One of the hazards of having a job covering the meetings and events industry is that you end up viewing conferences and events in a very different light. Sure, I attend for the topic at hand, but I often find myself viewing the conference through a different lens. I’m often thinking about how the conference is organized and what is good, bad and just plain ugly.
Play With Your Food
A Budding Business
A good manicure may do wonders for your confidence, but how about your branding? Nail Printing Events takes the manicure to a different level. The company has the ability to print any image on demand at events. Whether you choose to take a selfie, upload an image or choose from hundreds of designs they have on offer, they will print an image that can be used on top of natural, gel or acrylic nails. It’s ideal for product launches but is also suited to company events where branding is essential.
Attention spans are short these days but not everything can be summed up in 40 characters. On the flip side, how long do you have before attendees start losing focus (and patience)? I thought of this yesterday while I was locked in a room in an off-site, all-day meeting. One of the drawbacks of working for a magazine that spotlights the meetings and events industry is you pay attention to all of these tiny details that others may not even notice. Case in point? The first thing someone did in the meeting was close all of the blinds. Ugh.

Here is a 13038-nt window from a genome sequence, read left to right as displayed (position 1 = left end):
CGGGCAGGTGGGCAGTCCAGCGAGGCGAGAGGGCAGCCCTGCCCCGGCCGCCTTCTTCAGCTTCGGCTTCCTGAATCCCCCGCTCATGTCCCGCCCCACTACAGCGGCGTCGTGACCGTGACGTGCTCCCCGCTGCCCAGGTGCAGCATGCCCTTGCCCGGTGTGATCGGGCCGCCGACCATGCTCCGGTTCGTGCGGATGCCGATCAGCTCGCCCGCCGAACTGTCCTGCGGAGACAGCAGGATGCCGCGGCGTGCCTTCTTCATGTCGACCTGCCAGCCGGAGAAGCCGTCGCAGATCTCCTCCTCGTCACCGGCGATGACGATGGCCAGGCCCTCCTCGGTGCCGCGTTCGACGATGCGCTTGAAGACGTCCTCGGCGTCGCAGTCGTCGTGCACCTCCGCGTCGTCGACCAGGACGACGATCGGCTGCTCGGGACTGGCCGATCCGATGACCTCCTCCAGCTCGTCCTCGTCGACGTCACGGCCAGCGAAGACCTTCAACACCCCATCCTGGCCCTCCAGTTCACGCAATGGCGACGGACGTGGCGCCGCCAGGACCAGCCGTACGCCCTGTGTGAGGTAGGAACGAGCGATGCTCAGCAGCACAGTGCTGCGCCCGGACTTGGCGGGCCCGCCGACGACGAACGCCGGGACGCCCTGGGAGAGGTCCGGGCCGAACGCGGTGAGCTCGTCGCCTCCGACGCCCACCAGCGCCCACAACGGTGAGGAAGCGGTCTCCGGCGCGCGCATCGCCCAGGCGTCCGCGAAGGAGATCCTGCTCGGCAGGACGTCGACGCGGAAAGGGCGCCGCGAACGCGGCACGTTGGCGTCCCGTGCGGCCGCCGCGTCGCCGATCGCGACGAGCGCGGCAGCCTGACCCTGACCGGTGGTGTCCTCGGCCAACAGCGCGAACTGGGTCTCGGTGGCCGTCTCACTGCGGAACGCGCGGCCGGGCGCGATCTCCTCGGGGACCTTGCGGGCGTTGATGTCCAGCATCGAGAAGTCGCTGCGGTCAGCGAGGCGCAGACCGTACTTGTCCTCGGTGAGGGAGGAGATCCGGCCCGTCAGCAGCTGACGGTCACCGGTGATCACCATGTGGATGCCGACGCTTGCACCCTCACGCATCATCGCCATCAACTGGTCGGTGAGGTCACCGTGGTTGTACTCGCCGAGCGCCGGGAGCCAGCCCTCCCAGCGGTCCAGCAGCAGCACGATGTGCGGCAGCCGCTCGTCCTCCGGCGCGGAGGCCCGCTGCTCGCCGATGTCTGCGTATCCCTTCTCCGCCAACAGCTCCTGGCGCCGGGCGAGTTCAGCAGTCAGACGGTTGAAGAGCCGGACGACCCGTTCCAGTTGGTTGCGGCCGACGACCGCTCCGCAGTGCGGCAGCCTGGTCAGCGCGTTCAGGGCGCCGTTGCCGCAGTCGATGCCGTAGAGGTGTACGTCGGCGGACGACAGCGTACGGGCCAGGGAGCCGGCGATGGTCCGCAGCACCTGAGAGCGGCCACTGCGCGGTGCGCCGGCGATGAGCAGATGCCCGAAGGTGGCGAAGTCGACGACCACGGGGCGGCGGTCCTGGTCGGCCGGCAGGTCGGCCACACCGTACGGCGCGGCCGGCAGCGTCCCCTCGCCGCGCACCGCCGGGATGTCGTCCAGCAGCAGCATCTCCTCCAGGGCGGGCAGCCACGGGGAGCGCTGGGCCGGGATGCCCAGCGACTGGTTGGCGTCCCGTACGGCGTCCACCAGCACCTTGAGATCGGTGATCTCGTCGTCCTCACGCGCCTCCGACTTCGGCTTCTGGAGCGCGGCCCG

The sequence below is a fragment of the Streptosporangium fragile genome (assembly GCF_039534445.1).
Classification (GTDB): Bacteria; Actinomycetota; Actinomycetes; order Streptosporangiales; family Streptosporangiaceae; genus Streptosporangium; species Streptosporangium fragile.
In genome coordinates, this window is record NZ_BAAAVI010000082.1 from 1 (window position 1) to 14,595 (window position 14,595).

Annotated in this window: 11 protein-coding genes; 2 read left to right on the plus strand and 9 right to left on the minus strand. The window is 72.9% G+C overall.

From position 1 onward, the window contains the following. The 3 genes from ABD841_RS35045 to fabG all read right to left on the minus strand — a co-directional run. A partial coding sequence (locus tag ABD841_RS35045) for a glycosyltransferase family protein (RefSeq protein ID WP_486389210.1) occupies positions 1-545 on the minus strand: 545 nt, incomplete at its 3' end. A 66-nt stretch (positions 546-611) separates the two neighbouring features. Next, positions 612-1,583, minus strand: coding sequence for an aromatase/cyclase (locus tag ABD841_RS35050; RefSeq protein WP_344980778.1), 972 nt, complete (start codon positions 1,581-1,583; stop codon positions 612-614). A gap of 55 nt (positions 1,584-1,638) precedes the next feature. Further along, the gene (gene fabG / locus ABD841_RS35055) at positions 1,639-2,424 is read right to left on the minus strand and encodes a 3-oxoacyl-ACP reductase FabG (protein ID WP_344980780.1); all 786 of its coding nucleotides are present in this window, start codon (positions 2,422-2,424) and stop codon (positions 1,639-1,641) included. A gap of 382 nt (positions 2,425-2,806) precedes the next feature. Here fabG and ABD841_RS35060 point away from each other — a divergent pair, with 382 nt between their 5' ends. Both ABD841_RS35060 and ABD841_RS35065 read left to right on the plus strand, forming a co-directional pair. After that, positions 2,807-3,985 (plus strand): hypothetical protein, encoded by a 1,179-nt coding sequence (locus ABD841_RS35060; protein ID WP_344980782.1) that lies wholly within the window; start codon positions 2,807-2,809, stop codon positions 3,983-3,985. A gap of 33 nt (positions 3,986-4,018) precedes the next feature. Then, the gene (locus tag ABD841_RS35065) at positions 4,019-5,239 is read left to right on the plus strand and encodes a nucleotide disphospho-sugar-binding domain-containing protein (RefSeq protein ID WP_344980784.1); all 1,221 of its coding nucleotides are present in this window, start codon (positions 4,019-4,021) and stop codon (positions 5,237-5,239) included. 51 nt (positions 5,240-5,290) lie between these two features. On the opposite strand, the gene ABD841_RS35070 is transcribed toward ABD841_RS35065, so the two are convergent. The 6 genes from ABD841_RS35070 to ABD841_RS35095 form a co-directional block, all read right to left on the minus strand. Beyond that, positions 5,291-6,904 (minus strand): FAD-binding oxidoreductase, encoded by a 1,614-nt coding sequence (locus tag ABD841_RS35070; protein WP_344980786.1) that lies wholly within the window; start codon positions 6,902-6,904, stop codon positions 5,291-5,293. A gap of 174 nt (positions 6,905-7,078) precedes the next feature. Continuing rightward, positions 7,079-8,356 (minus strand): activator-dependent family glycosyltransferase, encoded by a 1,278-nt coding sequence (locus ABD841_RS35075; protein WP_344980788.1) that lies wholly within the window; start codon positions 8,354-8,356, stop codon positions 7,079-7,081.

Hungry for More?
Plates With a Purpose
The new “Boulder Lifestyle Meetings Menu” at St Julien Hotel & Spa will feature a variety of teambuilding exercises designed to help groups be more effective and have fun! Keeping all the sophisticated style expected from a distinguished member of Preferred Hotels and Resorts LVX Collection, an AAA Four-Diamond Property and a Forbes Travel Guide Four-Star Hotel, these new experiences allow groups to experience Boulder like never before.
With a background in e-commerce from Marriott, Joe Schwinger, CEO and Co-Founder, MeetingPlay, is no stranger to the tech space. “Five years ago, I knew the future of meetings would mean providing experiences that went beyond normal,” says Schwinger.
Enter MeetingPlay, which acts as a meeting therapist of sorts. “When you come to us, we don’t ask what features you want implemented. We ask what your goals are and what your hurdles are,” says Schwinger. MeetingPlay designs an app that drives event engagement.